Meeting the Foreign in the Middle Ages

Routledge
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This collectoion brings together an outstanding group of historical, cultural, and literary scholars to investigate the complicated, nuanced, and often surprising union and desire and dread associated with the figure of the foreign Other in the Middle Ages--represented variously by Muslims, Jews, heretics, pagans, homosexuals, lepers, monsters, and witches. Exploring the diverse manifestations of the foreign in medieval literature, historical documents, religous treatises, and art, these essays mine the traces of unprecedented encounters in which fascination and fear meet.
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About the author

Albert Classen, PhD., is Professor of German at the University of Arizona.
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Additional Information

Publisher
Routledge
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Published on
Apr 12, 2002
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Pages
304
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ISBN
9781135309879
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Language
English
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Genres
History / General
Literary Criticism / General
Social Science / Anthropology / Cultural & Social
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Content Protection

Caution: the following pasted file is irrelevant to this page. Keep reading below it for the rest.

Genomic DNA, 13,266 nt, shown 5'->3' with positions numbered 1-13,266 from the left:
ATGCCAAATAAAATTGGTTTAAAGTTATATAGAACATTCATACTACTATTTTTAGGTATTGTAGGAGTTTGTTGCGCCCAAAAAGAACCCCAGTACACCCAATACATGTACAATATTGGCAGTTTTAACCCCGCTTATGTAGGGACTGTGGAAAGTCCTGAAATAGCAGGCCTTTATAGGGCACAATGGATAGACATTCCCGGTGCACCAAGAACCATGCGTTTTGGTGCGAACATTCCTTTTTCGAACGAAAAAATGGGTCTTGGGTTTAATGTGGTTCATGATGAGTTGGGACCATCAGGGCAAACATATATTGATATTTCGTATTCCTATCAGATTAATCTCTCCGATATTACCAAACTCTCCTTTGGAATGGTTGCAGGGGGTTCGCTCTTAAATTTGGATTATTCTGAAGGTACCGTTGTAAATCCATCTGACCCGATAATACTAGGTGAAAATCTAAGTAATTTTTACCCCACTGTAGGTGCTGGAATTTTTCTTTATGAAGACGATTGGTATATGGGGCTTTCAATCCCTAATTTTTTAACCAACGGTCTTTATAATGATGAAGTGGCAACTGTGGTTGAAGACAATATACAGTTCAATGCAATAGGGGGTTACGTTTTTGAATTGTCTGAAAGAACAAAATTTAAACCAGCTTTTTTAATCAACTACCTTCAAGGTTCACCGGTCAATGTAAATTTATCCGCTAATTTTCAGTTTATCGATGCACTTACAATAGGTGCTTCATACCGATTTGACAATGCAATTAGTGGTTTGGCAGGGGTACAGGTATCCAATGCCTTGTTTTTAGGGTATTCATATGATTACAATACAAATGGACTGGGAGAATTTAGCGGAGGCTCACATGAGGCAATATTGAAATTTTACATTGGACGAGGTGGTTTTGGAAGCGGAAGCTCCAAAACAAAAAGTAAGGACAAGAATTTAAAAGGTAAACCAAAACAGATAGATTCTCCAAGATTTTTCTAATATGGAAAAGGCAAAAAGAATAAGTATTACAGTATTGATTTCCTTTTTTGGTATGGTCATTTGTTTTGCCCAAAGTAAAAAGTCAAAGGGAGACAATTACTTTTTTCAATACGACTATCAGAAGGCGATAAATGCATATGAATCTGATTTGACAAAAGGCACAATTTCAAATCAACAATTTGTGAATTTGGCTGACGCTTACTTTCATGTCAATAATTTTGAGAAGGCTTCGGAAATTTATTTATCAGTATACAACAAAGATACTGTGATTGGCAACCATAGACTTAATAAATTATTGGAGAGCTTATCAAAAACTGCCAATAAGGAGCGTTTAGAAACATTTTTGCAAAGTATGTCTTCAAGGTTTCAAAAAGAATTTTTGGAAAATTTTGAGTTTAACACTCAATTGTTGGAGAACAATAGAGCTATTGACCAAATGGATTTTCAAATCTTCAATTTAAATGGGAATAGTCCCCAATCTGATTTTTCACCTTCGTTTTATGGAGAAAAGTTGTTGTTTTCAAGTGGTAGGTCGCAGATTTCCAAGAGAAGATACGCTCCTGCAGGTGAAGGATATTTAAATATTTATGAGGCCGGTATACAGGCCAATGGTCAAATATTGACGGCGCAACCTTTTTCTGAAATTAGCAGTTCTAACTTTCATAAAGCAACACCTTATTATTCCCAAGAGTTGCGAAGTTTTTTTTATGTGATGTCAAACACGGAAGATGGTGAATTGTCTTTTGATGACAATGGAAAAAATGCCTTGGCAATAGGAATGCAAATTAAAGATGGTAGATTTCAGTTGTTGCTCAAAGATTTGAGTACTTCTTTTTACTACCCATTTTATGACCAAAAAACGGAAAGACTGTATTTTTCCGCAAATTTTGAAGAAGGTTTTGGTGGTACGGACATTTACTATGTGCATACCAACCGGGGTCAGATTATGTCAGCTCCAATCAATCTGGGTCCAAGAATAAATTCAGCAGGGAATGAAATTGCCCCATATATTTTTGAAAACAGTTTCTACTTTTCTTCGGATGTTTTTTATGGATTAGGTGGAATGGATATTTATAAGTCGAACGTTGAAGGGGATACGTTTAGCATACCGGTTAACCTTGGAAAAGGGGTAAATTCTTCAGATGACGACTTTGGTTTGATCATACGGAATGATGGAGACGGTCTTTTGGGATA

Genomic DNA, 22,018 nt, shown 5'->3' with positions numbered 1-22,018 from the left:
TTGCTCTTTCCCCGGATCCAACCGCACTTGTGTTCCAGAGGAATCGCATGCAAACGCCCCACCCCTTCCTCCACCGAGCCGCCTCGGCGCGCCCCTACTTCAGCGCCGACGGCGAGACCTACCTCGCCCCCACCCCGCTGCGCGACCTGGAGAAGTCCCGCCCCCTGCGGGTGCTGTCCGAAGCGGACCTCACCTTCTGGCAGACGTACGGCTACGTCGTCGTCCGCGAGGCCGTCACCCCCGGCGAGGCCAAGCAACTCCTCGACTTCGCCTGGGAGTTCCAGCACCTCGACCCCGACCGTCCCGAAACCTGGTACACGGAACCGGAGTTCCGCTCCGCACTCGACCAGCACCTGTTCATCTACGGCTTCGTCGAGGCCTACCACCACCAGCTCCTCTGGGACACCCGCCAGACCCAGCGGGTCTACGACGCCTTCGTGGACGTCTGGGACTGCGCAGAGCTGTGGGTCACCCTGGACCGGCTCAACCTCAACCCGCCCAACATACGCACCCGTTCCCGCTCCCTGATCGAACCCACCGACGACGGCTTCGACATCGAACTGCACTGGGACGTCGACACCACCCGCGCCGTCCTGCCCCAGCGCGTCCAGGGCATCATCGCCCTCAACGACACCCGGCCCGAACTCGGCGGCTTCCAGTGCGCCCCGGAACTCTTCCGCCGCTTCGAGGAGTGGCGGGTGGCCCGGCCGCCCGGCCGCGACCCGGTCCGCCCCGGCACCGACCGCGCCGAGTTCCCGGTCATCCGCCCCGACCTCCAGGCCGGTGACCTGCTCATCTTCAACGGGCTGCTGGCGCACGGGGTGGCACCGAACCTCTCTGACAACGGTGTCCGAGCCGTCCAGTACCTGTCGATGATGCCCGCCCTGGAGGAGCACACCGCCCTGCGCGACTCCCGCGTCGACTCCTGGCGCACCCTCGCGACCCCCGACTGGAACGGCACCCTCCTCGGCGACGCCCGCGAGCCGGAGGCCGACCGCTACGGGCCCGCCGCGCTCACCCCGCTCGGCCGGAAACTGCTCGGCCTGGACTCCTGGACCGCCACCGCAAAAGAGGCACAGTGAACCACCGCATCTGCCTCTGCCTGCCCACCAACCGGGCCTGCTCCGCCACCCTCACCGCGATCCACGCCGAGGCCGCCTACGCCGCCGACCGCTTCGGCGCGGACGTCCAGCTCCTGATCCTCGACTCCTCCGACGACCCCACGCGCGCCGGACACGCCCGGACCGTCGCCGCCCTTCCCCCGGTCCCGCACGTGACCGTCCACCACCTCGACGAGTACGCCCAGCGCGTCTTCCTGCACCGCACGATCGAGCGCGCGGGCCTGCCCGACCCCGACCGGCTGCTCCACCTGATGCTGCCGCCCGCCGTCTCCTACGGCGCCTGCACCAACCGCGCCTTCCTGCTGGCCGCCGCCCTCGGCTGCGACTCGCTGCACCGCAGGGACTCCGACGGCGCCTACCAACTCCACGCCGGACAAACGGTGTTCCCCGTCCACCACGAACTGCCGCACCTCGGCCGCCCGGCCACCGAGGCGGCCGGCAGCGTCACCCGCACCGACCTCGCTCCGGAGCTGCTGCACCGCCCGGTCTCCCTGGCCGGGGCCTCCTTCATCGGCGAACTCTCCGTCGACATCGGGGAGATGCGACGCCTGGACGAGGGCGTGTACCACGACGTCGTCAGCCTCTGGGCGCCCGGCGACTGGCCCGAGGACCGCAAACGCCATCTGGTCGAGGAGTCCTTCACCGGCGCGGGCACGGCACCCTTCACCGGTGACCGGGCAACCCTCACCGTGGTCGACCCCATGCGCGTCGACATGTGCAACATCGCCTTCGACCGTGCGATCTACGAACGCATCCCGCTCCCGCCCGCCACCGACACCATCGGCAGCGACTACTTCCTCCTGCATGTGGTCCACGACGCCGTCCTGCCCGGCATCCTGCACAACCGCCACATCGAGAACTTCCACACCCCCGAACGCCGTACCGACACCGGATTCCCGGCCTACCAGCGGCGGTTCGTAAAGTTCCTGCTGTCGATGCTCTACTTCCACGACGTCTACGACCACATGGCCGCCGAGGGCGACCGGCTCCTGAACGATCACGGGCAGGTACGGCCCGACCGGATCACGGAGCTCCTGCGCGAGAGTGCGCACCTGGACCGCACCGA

This content is DRM protected.
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Available on Android devices
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Eligible for Family Library

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Winner of the National Book Critics Circle Award for Nonfiction

When three-month-old Lia Lee Arrived at the county hospital emergency room in Merced, California, a chain of events was set in motion from which neither she nor her parents nor her doctors would ever recover. Lia's parents, Foua and Nao Kao, were part of a large Hmong community in Merced, refugees from the CIA-run "Quiet War" in Laos. The Hmong, traditionally a close-knit and fiercely people, have been less amenable to assimilation than most immigrants, adhering steadfastly to the rituals and beliefs of their ancestors. Lia's pediatricians, Neil Ernst and his wife, Peggy Philip, cleaved just as strongly to another tradition: that of Western medicine. When Lia Lee Entered the American medical system, diagnosed as an epileptic, her story became a tragic case history of cultural miscommunication.

Parents and doctors both wanted the best for Lia, but their ideas about the causes of her illness and its treatment could hardly have been more different. The Hmong see illness aand healing as spiritual matters linked to virtually everything in the universe, while medical community marks a division between body and soul, and concerns itself almost exclusively with the former. Lia's doctors ascribed her seizures to the misfiring of her cerebral neurons; her parents called her illness, qaug dab peg--the spirit catches you and you fall down--and ascribed it to the wandering of her soul. The doctors prescribed anticonvulsants; her parents preferred animal sacrifices.

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